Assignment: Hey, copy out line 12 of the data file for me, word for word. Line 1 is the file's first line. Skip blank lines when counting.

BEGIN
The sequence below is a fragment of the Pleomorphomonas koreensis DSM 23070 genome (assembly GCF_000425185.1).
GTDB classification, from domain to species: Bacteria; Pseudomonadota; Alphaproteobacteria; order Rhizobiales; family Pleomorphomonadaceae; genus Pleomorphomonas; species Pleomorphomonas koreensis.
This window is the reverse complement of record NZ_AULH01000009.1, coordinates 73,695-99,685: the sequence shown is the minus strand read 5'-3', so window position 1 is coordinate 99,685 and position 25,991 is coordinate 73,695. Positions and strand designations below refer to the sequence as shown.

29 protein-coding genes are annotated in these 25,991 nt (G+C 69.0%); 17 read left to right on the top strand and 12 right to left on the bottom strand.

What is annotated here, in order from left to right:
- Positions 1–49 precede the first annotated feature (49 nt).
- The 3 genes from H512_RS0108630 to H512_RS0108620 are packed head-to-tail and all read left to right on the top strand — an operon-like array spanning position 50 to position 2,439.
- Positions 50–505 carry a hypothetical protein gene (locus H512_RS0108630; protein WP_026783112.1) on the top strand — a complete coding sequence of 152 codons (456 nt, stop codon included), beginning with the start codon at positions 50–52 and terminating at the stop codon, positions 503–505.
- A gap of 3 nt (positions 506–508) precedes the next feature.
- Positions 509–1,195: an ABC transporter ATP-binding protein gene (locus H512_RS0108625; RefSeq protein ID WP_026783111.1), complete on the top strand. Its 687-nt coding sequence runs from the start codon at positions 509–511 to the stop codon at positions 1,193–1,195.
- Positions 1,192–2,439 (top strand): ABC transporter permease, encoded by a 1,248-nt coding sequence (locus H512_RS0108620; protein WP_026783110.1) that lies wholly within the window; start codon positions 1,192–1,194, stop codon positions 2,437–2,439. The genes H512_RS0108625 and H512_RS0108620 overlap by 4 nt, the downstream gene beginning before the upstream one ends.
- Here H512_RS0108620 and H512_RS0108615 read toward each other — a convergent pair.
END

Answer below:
- Here H512_RS0108620 and H512_RS0108615 read toward each other — a convergent pair.